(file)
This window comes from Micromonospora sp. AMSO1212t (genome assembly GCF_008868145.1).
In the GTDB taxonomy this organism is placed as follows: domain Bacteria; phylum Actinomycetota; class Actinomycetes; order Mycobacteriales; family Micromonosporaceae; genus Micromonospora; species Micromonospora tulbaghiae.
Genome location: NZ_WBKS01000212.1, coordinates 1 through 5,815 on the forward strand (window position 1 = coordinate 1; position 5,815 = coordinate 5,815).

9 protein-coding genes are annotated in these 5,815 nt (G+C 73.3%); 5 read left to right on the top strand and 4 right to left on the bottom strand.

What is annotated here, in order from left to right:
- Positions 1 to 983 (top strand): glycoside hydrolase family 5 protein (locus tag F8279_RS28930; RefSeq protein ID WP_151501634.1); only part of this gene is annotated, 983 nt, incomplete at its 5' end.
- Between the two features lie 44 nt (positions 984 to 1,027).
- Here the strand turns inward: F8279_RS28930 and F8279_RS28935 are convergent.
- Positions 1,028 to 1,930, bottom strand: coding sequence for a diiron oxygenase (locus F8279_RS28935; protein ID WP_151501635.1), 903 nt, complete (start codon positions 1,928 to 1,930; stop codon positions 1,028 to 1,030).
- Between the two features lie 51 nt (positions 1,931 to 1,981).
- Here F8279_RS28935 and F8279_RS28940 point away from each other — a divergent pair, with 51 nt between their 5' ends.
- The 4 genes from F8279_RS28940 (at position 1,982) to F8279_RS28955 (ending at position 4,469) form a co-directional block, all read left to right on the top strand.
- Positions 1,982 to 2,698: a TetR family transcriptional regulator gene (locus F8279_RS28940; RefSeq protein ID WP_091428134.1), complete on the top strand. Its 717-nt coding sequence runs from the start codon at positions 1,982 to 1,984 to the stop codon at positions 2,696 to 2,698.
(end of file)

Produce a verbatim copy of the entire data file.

This window comes from Micromonospora sp. AMSO1212t (genome assembly GCF_008868145.1).
In the GTDB taxonomy this organism is placed as follows: domain Bacteria; phylum Actinomycetota; class Actinomycetes; order Mycobacteriales; family Micromonosporaceae; genus Micromonospora; species Micromonospora tulbaghiae.
Genome location: NZ_WBKS01000212.1, coordinates 1 through 5,815 on the forward strand (window position 1 = coordinate 1; position 5,815 = coordinate 5,815).

9 protein-coding genes are annotated in these 5,815 nt (G+C 73.3%); 5 read left to right on the top strand and 4 right to left on the bottom strand.

What is annotated here, in order from left to right:
- Positions 1 to 983 (top strand): glycoside hydrolase family 5 protein (locus tag F8279_RS28930; RefSeq protein ID WP_151501634.1); only part of this gene is annotated, 983 nt, incomplete at its 5' end.
- Between the two features lie 44 nt (positions 984 to 1,027).
- Here the strand turns inward: F8279_RS28930 and F8279_RS28935 are convergent.
- Positions 1,028 to 1,930, bottom strand: coding sequence for a diiron oxygenase (locus F8279_RS28935; protein ID WP_151501635.1), 903 nt, complete (start codon positions 1,928 to 1,930; stop codon positions 1,028 to 1,030).
- Between the two features lie 51 nt (positions 1,931 to 1,981).
- Here F8279_RS28935 and F8279_RS28940 point away from each other — a divergent pair, with 51 nt between their 5' ends.
- The 4 genes from F8279_RS28940 (at position 1,982) to F8279_RS28955 (ending at position 4,469) form a co-directional block, all read left to right on the top strand.
- Positions 1,982 to 2,698: a TetR family transcriptional regulator gene (locus F8279_RS28940; RefSeq protein ID WP_091428134.1), complete on the top strand. Its 717-nt coding sequence runs from the start codon at positions 1,982 to 1,984 to the stop codon at positions 2,696 to 2,698.